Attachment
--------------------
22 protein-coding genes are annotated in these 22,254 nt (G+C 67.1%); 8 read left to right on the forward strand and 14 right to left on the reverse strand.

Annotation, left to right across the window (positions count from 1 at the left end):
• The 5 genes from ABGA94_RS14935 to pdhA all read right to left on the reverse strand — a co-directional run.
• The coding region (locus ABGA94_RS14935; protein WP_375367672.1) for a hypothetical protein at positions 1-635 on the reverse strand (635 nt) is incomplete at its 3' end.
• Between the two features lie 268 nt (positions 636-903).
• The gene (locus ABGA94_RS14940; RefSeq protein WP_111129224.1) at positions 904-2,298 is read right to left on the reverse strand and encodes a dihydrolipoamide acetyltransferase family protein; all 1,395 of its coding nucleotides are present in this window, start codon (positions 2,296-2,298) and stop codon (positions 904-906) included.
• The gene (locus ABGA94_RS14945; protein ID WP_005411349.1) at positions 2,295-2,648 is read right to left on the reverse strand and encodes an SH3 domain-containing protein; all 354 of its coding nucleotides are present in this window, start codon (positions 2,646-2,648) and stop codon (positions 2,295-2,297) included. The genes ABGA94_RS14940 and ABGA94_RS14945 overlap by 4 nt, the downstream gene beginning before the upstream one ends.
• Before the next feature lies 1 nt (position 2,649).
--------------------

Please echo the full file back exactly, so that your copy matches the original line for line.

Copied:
22 protein-coding genes are annotated in these 22,254 nt (G+C 67.1%); 8 read left to right on the forward strand and 14 right to left on the reverse strand.

Annotation, left to right across the window (positions count from 1 at the left end):
• The 5 genes from ABGA94_RS14935 to pdhA all read right to left on the reverse strand — a co-directional run.
• The coding region (locus ABGA94_RS14935; protein WP_375367672.1) for a hypothetical protein at positions 1-635 on the reverse strand (635 nt) is incomplete at its 3' end.
• Between the two features lie 268 nt (positions 636-903).
• The gene (locus ABGA94_RS14940; RefSeq protein WP_111129224.1) at positions 904-2,298 is read right to left on the reverse strand and encodes a dihydrolipoamide acetyltransferase family protein; all 1,395 of its coding nucleotides are present in this window, start codon (positions 2,296-2,298) and stop codon (positions 904-906) included.
• The gene (locus ABGA94_RS14945; protein ID WP_005411349.1) at positions 2,295-2,648 is read right to left on the reverse strand and encodes an SH3 domain-containing protein; all 354 of its coding nucleotides are present in this window, start codon (positions 2,646-2,648) and stop codon (positions 2,295-2,297) included. The genes ABGA94_RS14940 and ABGA94_RS14945 overlap by 4 nt, the downstream gene beginning before the upstream one ends.
• Before the next feature lies 1 nt (position 2,649).